But he is not an abstract element, he is a part of politics, and the latter, in Machiavelli’s mind, is the result of a relationship of powers. The expression of the concept of “power” in politics is important, because it imposes the rules of the game.

As we can see, Machiavelli is of the opinion that powers be concentrated within the state to a greater extent, in order to avoid the possibility of them being lost as a result of people’s individual and independent actions. Moreover, the concentration of power also leads to less violence and arbitrariness, which is the basic principle of the rule of law.

In the historical context of central Italy in the early 16th century, this approach is an overt piece of criticism against the feudal regime and the manner in which power was being managed by city patricians or by the aristocratic oligarchy. The fact that philo-aristocratic parties, to quote Guicciardini, recognised and accepted these civil “rights”, meant that the people got involved in political life, but in the Ancient sense[16], not in the modern sense of the expression, such as it surfaced in the British colonies or in France after the Revolution of 1789.

When Machiavelli analyses the “civil Principality”, the principle of legitimacy is traceable in the relationships established between various forces on the political arena. However, it is also important that Machiavelli believes that the legitimacy stemming from the people is much more important than that coming from the aristocracy:

“[...] for their object is more righteous than that of the nobles, the latter wishing to oppress, while the former only desire not to be oppressed... The worst that a prince may expect from a hostile people is to be abandoned by them”.[17]

The people’s love for the Prince comes when the latter governs without oppression and manages to keep his balance before the powerful (the aristocracy). In order to maintain his hold on power and to impose this manner of governing, the Prince is compelled to make use of force. And the latter is fundamentally military.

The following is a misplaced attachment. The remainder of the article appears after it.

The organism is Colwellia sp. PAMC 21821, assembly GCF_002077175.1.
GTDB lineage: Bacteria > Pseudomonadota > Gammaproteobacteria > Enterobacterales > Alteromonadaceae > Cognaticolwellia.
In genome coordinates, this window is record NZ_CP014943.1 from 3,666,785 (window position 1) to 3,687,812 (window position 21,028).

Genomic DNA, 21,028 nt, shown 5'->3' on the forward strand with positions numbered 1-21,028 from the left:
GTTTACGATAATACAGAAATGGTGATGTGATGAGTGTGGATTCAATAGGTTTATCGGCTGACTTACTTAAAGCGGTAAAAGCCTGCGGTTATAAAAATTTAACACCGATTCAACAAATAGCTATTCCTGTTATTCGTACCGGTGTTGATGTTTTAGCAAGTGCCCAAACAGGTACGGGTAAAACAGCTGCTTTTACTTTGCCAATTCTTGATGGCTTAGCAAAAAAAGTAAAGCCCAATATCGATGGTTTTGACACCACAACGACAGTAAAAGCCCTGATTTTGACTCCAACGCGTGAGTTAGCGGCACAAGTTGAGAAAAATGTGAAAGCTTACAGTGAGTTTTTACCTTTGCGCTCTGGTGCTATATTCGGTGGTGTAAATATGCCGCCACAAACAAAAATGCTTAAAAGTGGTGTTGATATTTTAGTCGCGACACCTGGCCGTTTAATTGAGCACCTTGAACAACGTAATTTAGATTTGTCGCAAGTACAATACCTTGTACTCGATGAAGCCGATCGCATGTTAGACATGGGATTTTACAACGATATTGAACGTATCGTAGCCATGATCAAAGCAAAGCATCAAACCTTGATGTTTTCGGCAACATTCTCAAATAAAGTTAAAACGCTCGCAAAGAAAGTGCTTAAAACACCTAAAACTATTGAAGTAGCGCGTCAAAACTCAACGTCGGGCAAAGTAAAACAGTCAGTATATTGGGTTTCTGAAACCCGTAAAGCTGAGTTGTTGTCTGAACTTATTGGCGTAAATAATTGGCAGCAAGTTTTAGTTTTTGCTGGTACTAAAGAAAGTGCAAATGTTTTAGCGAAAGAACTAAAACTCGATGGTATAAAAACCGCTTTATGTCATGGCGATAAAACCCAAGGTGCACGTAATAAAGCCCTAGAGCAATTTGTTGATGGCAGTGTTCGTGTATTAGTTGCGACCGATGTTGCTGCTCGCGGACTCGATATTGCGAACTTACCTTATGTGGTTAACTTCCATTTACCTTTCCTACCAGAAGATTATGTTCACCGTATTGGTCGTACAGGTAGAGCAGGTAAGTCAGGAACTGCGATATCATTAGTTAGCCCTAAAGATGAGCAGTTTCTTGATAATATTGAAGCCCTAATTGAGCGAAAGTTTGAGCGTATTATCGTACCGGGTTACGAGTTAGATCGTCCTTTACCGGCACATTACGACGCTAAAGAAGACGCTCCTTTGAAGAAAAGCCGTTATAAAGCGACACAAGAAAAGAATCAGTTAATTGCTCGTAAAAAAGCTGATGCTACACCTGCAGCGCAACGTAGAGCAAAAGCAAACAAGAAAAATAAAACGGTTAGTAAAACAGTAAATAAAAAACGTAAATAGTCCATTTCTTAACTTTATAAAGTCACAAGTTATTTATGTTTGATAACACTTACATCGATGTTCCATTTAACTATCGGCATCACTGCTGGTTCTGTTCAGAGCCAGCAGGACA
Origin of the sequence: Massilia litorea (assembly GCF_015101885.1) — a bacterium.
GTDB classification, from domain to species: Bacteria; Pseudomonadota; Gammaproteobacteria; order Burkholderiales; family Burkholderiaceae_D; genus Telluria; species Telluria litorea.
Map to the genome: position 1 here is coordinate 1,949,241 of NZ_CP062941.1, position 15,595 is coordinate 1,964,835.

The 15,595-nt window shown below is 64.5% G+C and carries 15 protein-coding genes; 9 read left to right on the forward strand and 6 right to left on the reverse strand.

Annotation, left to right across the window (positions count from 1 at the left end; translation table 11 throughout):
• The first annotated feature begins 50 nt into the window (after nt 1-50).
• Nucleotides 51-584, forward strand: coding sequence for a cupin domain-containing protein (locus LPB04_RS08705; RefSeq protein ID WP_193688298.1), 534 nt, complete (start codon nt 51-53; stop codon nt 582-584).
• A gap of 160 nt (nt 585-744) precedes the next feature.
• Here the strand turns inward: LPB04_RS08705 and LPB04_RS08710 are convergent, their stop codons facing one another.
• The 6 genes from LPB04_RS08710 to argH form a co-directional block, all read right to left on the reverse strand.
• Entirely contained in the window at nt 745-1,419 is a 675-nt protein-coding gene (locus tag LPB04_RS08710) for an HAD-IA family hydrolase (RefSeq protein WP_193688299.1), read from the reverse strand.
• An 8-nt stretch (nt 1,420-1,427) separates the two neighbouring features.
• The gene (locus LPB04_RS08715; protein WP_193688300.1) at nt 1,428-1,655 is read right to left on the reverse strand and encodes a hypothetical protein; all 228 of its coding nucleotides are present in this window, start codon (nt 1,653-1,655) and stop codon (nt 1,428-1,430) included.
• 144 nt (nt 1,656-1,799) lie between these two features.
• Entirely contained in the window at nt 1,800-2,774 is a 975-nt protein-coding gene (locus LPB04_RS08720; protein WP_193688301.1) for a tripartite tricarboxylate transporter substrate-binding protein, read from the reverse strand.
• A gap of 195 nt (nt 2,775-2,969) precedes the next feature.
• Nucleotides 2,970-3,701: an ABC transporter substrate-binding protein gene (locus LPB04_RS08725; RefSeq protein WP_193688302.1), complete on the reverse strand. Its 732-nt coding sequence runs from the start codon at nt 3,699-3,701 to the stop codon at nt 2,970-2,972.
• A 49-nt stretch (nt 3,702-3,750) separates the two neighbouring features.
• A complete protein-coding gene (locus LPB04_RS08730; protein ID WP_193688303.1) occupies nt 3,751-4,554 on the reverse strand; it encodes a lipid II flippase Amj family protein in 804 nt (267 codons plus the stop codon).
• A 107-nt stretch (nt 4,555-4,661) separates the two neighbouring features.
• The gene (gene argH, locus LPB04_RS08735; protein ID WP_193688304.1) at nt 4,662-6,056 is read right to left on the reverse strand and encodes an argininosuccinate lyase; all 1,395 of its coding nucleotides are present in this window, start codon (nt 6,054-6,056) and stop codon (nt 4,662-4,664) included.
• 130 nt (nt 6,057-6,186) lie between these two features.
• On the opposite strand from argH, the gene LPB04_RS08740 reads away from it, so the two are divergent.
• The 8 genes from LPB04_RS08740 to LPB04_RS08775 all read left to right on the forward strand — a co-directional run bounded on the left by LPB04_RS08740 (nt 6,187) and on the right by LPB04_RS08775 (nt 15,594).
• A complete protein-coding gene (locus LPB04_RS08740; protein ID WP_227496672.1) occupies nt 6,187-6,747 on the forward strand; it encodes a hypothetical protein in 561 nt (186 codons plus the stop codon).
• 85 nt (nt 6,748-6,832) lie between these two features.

“If Moses, Cyrus, Theseus, and Romulus had been unarmed they could not have enforced their constitutions for long - as happened in our time to Fra Girolamo Savonarola, who was ruined with his new order of things immediately after the multitude believed in him no longer”.[18]

The example used by Machiavelli in order to explain the need to have armed forces under the control of the one who holds the power is obvious, because the Florentine thinker did not intend to provide only general and abstract pieces of advice. According to the type of state, the relationship between powers and the forces which operate at the political level, Machiavelli considers that each political power is able to establish a balance between moderation and cruelty in the exercise of power. But in this equation, in which the feeling of love and hate can be easily overcome by the people, it is fundamental for the one who rules not to use force in a useless and disproportionate manner. Harshness and the use of measures that are equal for all the members of the state, regardless of their social differences, are fundamental in order to keep legitimacy. Thus, power and violence manage to live together, becoming the spinal cord of government.[19]

The power and the success that the Prince should enjoy are not goals that he can choose or ignore, because they are an integral part of politics. Taking over a classic example from Thucydides’ History of the Peloponnesian War, Machiavelli claims that:

“[…] A prince ought to have no other aim or thought, nor select anything else for his study, than war and its rules and discipline; for this is the sole art that belongs to him who rules”[20], [...] “a prince wishing to hold his own to know how to do wrong, and to make use of it or not according to necessity” [21],  [...] “a prince, not being able to exercise this virtue of liberality in such a way that it is recognized, except to his cost, if he is wise he ought not to fear the reputation of being mean”[22], [...] “he ought to be slow to believe and to act, nor should he himself show fear, but proceed in a temperate manner with prudence and humanity, so that too much confidence may not make him incautious and too much distrust render him intolerable”.[23]

Starting from these reflections, an organic view of the State develops, based on the assessment of the forces that a statesman can and must use. In Machiavelli, these forces represent, on the one hand, the sum of all the collective psychological elements, common beliefs, customs, and aspirations of the people or of a social category, and, on the other, knowledge about government matters. And this because, in order to govern, it is compulsory to know reality.

“[...] I say then that such a principality is obtained either by the favour of the people or by the favour of the nobles.  Because in all cities these two distinct parties are found, and from this it arises that the people do not wish to be ruled nor oppressed by the nobles, and the nobles wish to rule and oppress the people; and from these two opposite desires there arises in cities one of three results, either a principality, self government, or anarchy”.[24]